Muscle That Responds to Wavelengths of Light

From left, Professor Sung-Hoon Ahn and Professor Heui Jae Pahk of the
Department of Mechanical Engineering, Seoul National University

A joint research team of Professor Sung-Hoon Ahn and Professor Heui Jae Pahk of the Department of Mechanical Engineering (Authors: Dr. Min-Soo Kim and Ying-Jun Quan, Researcher Hye-Sung Lee, Younggyun Cho, Jae Kyung Heo, and Seung Woo Lee) has developed a light-sensitive artificial muscle that mimics the muscles of the iris that contracts when stimulated by light.
The eye’s pupillary reflex, which is often used to identify human consciousness, occurs when the sensory organ detects light stimulation and the iris muscles contract in response to the central nervous system. In the case of animals with a relatively less developed central nervous system, they achieve pupillary reflex by the iris muscle directly sensing light and responding immediately. Therefore, there is no need for a complicated central nervous system, and the pupillary reflex can operate with a small and simple structure.
However, what if there were artificial muscles that respond immediately to the color of light, in other words, the wavelength of light? Various changes can be made according to the stimulation of light.
Based on these expectations, the research team developed a micro metal artificial muscle that responds to laser light. By introducing a metasurface to a nickel-titanium shape memory alloy with a dimension of 60 x 5 x 5 micrometers, it was designed to absorb 355 nm wavelength ultraviolet and 785 nm wavelength infrared lasers separately. Since this actuator is small in size, when light is illuminated even without an electric circuit, the temperature of the material rises, and the shape memory effect appears. The actuator generates an immense force compared to its size and has the advantage of being able to implement various deformations using light of different wavelengths.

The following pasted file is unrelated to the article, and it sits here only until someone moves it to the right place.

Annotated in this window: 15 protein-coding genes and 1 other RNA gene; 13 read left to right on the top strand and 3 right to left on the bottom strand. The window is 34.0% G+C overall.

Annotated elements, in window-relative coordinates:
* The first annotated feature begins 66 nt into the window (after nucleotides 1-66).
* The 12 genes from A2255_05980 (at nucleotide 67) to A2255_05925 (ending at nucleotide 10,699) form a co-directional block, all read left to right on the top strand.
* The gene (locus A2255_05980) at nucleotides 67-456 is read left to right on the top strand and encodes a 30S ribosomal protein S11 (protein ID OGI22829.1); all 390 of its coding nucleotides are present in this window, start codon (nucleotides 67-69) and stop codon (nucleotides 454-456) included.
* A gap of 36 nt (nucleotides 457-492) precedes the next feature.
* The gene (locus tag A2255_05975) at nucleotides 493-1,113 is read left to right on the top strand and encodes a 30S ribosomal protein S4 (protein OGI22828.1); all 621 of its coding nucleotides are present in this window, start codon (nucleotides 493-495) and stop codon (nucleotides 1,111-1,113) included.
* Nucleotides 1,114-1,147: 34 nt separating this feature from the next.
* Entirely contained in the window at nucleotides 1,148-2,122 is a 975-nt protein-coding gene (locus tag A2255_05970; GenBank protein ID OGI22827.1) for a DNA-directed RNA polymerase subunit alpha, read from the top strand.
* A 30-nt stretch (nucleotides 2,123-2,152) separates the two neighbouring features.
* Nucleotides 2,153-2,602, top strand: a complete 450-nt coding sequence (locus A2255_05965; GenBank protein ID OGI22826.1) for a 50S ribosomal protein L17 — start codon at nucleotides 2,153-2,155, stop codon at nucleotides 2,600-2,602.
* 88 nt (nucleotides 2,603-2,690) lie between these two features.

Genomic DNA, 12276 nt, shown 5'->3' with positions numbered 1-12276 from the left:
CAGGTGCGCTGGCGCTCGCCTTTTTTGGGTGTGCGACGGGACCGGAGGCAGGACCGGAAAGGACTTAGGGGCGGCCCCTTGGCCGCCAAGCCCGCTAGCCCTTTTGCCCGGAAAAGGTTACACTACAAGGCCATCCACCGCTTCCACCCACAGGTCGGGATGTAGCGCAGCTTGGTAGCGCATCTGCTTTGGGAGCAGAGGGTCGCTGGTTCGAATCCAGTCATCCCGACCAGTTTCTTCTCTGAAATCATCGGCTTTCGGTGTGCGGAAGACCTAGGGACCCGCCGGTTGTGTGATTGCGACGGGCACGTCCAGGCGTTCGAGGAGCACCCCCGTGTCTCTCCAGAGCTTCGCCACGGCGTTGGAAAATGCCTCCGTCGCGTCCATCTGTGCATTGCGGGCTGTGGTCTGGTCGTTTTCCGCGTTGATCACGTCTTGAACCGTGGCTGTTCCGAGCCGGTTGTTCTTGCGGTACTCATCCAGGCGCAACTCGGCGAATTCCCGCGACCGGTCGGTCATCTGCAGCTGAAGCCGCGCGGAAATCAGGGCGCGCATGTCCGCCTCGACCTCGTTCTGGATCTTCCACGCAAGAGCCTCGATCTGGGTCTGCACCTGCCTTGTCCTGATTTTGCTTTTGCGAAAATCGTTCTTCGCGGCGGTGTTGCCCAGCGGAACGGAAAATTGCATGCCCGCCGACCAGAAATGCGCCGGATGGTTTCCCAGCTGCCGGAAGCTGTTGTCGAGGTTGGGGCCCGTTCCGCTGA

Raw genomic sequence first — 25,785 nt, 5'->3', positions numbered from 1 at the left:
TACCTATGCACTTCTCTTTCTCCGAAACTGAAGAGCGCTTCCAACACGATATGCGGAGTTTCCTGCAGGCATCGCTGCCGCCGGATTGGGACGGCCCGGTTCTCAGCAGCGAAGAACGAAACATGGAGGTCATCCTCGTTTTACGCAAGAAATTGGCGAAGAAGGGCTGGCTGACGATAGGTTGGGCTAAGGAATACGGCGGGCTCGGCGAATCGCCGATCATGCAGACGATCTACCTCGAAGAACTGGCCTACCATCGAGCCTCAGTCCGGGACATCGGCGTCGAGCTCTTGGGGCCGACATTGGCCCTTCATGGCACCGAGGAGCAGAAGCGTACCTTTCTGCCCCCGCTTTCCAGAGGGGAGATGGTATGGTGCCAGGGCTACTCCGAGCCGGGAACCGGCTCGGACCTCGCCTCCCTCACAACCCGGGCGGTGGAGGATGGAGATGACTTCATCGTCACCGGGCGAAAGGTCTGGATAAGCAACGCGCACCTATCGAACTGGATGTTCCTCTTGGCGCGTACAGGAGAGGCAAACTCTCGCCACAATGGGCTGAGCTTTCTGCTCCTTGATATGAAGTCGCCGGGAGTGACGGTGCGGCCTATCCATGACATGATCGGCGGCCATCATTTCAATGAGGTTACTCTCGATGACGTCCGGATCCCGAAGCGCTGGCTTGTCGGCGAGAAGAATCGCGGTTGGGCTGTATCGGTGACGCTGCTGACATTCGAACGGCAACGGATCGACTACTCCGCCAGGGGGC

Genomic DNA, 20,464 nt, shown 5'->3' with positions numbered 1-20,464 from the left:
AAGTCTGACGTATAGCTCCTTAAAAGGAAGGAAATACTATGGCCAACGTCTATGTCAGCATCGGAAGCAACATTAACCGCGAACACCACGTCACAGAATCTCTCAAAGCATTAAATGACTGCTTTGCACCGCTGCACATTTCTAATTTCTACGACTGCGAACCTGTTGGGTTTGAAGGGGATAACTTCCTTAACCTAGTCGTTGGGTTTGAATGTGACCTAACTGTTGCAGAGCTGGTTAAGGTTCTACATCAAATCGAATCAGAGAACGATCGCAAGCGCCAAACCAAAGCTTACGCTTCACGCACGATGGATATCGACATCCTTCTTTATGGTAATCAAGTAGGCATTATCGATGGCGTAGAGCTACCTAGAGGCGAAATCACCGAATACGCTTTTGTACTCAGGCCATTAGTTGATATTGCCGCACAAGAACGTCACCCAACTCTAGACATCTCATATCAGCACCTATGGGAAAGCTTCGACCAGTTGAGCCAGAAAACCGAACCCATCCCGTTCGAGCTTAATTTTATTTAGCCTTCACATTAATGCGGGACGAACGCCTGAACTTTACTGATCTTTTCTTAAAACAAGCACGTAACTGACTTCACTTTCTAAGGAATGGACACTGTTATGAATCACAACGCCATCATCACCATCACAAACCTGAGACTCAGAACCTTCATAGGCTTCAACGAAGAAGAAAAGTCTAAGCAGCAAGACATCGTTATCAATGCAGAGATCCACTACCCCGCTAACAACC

The principle regarding the determination of the color of an object may explain the reason for why the different metasurface shape memory alloy reacts differently depending on the wavelength of light. The grid patterns measuring hundreds of nanometers (about 1/1000 the thickness of a hair) that make up the metasurface generate a plasmonic effect in which light resonates on the surface when illuminated. The plasmonic effect can be utilized to change the intrinsic light absorption/reflection characteristics of an object. For example, by adding a metasurface to gold, which is originally golden, and reflecting red wavelengths of light, the metasurface may make it appear red. Similarly, adding a metasurface to an ordinary shape memory alloy with a low absorption rate of infrared light may change it to absorb infrared light well.
To implement this, the research team designed the optical properties of the shape memory alloy metasurface based on experiments and computer simulations and implemented the nanopatterns on the surface using the focused ion beam process. The shape memory alloy ‘s degree of constringency can be controlled by adjusting the spacing of the nanopatterns.
The corresponding author, Professor Sung-Hoon Ahn stated that “this micro-artificial muscle has the characteristic of having different movements depending on the wavelength of light, due to the addition of the principle of 'metasurface' with the basic principle of shape memory alloy that reacts according to temperature. If we further develop this idea, in the future we may create a new physical artificial intelligence system that automatically responds to light without an electronic control circuit or controls movement according to differences in light wavelength, such as the iris of mice that operates without a central nervous system.”

This research was published as the cover research on March 8, 2022, in <Advanced Optical Materials>, a world-renowned international academic journal.
For further information, please contact Prof. Sung-Hoon Ahn ( and Prof. Heui Jae Park (